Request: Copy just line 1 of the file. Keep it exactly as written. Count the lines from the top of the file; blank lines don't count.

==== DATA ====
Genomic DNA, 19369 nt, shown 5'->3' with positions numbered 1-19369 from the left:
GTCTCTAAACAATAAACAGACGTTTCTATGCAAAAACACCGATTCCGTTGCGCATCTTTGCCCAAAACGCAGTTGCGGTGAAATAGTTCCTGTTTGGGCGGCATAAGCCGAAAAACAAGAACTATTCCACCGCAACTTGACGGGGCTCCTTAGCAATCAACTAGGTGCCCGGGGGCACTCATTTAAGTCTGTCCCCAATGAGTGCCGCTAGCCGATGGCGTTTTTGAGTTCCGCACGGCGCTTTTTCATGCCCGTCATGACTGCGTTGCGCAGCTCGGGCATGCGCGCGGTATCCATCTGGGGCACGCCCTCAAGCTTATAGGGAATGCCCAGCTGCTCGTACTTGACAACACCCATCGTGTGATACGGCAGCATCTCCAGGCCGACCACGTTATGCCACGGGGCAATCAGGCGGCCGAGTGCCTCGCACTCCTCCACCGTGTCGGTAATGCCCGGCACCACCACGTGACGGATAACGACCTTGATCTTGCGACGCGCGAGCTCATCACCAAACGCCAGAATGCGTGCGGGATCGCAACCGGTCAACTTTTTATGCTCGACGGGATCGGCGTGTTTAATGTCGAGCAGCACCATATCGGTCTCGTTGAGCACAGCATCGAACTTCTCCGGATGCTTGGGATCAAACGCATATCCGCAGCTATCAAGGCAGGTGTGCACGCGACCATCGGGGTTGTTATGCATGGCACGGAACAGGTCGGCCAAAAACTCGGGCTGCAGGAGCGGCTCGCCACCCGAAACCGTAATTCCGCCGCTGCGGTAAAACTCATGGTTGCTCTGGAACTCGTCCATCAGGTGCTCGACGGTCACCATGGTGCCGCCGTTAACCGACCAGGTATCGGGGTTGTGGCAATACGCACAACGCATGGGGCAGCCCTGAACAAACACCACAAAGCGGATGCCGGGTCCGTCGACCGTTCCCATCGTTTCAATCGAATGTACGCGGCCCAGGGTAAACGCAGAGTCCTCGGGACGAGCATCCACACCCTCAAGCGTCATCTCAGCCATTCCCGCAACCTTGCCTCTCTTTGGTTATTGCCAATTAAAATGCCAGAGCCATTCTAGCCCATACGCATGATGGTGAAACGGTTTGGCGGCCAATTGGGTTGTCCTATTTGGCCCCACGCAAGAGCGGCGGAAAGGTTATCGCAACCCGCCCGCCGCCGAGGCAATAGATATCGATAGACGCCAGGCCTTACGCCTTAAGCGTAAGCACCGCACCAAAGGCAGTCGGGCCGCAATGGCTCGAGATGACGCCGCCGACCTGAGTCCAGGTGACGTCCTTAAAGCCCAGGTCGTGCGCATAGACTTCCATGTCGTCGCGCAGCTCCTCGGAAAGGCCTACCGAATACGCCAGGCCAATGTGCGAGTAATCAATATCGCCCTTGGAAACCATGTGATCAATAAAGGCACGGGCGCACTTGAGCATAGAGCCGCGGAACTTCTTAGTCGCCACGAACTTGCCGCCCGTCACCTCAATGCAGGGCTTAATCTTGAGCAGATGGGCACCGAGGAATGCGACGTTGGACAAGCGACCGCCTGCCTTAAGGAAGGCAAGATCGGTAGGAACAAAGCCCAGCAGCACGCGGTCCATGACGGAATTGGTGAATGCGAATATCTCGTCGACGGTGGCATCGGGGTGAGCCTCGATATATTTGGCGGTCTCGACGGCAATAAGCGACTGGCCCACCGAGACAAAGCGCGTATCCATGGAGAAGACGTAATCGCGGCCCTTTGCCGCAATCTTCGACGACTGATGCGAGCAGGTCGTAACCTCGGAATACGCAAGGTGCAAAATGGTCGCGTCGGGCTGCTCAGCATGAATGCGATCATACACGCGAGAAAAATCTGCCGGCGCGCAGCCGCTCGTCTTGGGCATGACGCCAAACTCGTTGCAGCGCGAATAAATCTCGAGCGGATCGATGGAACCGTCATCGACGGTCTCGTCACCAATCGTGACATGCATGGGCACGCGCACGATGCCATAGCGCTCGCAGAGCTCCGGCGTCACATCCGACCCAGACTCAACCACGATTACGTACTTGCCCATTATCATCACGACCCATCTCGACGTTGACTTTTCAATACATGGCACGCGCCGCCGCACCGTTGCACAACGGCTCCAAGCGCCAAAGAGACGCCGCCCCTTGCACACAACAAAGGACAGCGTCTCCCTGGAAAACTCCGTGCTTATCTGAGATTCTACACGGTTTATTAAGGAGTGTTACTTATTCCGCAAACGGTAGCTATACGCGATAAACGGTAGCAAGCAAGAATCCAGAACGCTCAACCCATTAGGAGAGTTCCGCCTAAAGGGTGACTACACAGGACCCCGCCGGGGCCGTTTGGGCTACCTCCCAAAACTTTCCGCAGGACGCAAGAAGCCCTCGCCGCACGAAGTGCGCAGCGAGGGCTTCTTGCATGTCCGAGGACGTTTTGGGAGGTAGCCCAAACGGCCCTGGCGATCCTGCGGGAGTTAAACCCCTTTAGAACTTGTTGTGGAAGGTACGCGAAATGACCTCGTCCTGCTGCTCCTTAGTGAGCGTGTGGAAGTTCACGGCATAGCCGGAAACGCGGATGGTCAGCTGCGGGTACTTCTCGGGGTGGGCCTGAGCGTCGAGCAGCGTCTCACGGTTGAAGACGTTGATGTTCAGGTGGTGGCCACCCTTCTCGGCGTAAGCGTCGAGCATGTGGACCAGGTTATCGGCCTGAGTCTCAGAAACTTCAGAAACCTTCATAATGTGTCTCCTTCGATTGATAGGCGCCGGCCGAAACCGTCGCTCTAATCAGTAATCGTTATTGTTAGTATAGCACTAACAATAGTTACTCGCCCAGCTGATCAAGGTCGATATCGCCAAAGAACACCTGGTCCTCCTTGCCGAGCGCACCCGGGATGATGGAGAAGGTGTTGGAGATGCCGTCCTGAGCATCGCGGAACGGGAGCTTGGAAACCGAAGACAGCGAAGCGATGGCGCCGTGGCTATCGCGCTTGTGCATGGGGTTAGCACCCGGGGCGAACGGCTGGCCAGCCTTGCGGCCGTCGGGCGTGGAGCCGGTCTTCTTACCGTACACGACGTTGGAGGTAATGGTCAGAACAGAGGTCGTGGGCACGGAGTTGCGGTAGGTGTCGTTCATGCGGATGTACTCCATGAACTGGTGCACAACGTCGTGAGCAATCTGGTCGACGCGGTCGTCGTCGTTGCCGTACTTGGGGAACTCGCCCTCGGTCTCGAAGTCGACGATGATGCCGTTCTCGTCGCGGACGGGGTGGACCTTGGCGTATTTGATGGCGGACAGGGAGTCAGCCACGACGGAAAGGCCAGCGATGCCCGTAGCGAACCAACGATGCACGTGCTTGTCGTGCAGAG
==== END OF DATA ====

Genomic DNA, 19369 nt, shown 5'->3' with positions numbered 1-19369 from the left: